June 13 (Bloomberg) -- Croatia took a “significant step” toward fiscal consolidation and further efforts should spur confidence and maximize gains from European Union membership, an International Monetary Fund official said.
“The Excessive Deficit Procedure for Croatia is moving forward, the EU accepted the revised 2014 budget, and I believe fiscal consolidation will continue in 2015 and 2016,” Johannes Wiegand, the IMF head of mission for Croatia, said in an interview in Dubrovnik, Croatia.
The European Commission said on June 2 Croatia has taken “effective action” in reducing the budget deficit for this year in line with the bloc’s recommendations. Prime Minister Zoran Milanovic’s government, whose debt load is lower than for the euro area, has vowed to cut the deficit to below the EU limit of 3 percent of GDP in 2016 from 4.4 percent this year.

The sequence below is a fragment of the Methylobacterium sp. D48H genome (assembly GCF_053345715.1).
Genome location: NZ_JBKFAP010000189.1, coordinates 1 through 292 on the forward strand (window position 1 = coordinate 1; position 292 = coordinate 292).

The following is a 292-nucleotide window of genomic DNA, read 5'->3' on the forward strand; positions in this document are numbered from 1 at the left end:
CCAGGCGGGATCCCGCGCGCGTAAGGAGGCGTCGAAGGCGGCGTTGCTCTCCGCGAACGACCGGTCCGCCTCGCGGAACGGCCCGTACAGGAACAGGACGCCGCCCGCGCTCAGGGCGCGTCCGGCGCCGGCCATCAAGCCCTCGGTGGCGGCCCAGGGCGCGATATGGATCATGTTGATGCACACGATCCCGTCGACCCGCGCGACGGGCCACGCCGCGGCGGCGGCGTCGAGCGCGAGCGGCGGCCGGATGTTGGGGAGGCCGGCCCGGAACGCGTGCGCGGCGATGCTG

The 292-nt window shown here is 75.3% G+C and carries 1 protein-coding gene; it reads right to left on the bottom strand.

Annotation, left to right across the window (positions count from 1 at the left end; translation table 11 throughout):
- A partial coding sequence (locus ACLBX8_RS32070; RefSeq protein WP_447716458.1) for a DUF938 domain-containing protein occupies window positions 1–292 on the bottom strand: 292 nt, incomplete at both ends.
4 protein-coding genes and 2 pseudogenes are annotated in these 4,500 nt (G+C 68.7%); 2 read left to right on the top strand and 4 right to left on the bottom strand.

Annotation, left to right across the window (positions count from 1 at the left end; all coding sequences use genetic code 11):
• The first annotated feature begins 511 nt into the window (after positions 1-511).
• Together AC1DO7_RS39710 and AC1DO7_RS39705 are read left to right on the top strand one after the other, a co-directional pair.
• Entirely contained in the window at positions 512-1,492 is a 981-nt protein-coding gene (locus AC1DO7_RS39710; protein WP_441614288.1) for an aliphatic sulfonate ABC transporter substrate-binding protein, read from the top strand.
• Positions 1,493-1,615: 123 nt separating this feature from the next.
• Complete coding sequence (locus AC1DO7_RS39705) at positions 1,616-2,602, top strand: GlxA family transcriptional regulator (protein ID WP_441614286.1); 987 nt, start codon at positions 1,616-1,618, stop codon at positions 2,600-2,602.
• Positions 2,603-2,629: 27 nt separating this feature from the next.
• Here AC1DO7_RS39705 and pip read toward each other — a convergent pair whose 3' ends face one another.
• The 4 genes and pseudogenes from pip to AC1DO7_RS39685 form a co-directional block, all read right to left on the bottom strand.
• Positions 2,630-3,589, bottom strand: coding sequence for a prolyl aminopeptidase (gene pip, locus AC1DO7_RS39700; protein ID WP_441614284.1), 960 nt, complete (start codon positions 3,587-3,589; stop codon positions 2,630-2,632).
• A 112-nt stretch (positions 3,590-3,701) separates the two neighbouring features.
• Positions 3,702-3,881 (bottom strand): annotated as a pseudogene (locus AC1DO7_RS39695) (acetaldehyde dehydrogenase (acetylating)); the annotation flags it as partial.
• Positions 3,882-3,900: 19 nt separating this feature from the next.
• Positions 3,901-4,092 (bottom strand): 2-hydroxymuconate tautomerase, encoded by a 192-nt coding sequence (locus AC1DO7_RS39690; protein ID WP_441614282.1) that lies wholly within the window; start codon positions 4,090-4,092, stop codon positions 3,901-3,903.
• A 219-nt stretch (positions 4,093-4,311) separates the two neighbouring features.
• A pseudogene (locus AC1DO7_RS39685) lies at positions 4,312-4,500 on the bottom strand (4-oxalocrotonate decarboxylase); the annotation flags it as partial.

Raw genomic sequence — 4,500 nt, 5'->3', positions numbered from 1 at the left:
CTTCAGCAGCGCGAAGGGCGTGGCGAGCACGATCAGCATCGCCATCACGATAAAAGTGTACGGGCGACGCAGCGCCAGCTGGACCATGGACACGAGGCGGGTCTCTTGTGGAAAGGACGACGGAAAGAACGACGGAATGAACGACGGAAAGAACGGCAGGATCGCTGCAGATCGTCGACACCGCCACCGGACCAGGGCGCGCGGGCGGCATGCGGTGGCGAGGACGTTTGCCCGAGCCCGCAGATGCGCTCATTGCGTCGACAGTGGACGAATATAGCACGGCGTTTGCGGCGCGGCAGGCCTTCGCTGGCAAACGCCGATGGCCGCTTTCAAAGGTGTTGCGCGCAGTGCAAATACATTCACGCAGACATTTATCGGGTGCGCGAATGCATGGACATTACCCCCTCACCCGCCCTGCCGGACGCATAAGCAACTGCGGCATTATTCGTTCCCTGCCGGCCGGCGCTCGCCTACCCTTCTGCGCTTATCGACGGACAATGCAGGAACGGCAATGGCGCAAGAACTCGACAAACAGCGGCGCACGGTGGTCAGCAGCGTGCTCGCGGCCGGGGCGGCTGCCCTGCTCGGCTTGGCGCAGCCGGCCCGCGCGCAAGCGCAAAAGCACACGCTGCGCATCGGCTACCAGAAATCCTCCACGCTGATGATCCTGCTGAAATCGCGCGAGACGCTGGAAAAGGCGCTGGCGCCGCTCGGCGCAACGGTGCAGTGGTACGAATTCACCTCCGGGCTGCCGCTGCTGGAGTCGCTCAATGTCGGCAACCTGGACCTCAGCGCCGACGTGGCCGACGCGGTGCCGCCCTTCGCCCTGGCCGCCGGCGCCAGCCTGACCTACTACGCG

The other “key component” in consolidation is structural policies, Wiegand said.
It “would be good if overall government measures would include reform of local government, as it is tied to health reform, investment issues, as well as the system of subsidies and social transfers,” Wiegand said.
He also reiterated Croatia’s funding structure is stable as the Croatian government covers about 80 percent of its needs from domestic sources.
“It’s hard for me to see circumstances in which Croatia would be cut off from funding in general,” he said.
The government expects the economy to stagnate this year, while the EU predicted a 0.6 percent contraction, the sixth annual drop in a row. The IMF said in May that the economy will contract “almost 1 percent” this year due to low exports and subdued domestic demand.
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